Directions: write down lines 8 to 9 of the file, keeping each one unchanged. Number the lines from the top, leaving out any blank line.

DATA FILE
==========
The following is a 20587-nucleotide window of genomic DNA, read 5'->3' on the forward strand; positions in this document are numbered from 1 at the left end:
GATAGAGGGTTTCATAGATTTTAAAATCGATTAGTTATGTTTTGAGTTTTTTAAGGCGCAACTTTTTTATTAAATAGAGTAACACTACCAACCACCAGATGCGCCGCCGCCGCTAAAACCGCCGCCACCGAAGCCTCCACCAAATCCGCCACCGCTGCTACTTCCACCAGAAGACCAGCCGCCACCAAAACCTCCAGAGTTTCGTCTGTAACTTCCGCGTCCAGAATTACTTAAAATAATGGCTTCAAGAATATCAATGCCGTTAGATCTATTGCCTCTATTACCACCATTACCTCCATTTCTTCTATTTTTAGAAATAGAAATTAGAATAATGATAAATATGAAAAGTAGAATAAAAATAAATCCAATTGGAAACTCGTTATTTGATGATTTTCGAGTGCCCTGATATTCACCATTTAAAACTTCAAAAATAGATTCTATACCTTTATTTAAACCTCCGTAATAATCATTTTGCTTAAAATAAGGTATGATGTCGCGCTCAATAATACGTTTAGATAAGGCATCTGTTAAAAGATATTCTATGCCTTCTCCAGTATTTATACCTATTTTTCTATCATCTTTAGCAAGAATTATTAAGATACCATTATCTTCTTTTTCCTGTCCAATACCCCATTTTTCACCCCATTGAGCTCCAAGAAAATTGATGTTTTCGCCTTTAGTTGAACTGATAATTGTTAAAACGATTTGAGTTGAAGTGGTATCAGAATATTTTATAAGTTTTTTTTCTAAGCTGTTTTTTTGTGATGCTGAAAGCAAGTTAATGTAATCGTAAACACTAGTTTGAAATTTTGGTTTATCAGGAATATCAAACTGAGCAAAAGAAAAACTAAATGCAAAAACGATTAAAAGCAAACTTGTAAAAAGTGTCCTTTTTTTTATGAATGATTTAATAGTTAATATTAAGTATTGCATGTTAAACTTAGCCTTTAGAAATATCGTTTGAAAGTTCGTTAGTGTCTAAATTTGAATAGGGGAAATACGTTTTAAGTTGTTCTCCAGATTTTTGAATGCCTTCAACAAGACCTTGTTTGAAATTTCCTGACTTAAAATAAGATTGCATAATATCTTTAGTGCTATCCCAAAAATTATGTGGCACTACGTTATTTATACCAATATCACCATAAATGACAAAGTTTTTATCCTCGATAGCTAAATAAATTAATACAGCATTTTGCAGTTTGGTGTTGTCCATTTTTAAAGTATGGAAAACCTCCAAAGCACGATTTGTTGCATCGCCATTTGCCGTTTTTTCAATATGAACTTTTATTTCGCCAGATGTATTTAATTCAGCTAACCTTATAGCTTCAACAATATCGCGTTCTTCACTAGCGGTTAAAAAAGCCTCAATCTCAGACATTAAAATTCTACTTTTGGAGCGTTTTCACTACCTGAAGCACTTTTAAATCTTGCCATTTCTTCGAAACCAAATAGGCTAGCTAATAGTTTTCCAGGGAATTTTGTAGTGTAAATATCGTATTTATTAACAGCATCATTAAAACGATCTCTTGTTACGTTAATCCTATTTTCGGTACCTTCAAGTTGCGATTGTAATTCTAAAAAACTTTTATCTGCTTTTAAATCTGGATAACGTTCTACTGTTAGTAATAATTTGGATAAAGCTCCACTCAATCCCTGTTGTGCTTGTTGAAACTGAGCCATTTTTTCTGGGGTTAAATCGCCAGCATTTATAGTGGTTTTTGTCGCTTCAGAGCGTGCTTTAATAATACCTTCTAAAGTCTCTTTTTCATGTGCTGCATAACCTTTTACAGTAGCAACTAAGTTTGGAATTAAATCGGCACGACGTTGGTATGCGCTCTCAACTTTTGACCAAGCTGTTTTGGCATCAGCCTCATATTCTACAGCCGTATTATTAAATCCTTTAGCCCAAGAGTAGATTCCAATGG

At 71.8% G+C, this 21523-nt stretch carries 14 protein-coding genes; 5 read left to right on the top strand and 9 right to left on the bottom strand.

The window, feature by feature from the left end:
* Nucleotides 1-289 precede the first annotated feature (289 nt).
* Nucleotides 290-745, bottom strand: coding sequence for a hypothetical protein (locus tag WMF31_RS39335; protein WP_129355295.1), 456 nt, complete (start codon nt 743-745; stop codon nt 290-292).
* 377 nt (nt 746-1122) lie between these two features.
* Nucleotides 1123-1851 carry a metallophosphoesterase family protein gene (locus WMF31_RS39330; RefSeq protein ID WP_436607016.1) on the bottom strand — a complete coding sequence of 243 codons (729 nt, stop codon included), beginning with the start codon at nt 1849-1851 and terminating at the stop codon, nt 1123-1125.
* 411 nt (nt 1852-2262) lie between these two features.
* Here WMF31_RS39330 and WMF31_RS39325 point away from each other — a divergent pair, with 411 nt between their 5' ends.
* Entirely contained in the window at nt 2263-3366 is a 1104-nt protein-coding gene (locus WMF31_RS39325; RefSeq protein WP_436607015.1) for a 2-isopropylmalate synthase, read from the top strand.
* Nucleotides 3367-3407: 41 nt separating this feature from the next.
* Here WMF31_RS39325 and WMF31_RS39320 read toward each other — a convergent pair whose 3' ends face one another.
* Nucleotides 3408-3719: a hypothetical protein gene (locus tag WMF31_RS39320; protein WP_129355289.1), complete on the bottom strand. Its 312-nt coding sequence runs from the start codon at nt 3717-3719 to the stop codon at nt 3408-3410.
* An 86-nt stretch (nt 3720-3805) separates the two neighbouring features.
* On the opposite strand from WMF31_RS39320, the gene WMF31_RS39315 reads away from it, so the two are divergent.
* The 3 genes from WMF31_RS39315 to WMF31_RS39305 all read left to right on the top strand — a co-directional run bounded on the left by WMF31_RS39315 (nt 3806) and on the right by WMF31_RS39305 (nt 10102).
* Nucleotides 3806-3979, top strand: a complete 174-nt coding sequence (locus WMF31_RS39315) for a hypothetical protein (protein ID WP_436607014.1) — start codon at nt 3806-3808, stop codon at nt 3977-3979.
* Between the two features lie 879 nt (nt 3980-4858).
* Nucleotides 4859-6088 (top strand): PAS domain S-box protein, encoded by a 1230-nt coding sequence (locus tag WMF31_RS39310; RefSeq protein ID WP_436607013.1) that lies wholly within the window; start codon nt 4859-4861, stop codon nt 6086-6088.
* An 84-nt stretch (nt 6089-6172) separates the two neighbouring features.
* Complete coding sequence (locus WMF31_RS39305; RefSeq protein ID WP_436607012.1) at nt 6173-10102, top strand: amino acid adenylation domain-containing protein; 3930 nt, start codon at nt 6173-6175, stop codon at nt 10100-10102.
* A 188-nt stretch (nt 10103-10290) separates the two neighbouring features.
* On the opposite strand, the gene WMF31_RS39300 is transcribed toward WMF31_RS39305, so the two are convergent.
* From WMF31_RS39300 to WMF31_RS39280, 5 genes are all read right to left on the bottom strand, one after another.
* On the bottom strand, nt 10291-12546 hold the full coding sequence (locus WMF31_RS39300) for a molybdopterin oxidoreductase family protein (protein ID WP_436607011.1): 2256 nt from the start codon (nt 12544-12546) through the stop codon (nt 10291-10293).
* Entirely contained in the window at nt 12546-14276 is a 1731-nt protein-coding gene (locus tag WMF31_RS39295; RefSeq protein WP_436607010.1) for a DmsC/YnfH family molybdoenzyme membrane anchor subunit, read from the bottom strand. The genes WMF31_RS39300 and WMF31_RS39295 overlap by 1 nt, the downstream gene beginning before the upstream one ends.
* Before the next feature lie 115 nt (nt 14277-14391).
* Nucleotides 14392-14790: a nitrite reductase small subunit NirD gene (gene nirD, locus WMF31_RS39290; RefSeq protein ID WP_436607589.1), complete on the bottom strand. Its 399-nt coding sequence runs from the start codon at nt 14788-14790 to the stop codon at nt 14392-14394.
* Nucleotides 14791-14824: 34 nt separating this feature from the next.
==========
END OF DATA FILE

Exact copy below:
* Nucleotides 1123-1851 carry a metallophosphoesterase family protein gene (locus WMF31_RS39330; RefSeq protein ID WP_436607016.1) on the bottom strand — a complete coding sequence of 243 codons (729 nt, stop codon included), beginning with the start codon at nt 1849-1851 and terminating at the stop codon, nt 1123-1125.
* 411 nt (nt 1852-2262) lie between these two features.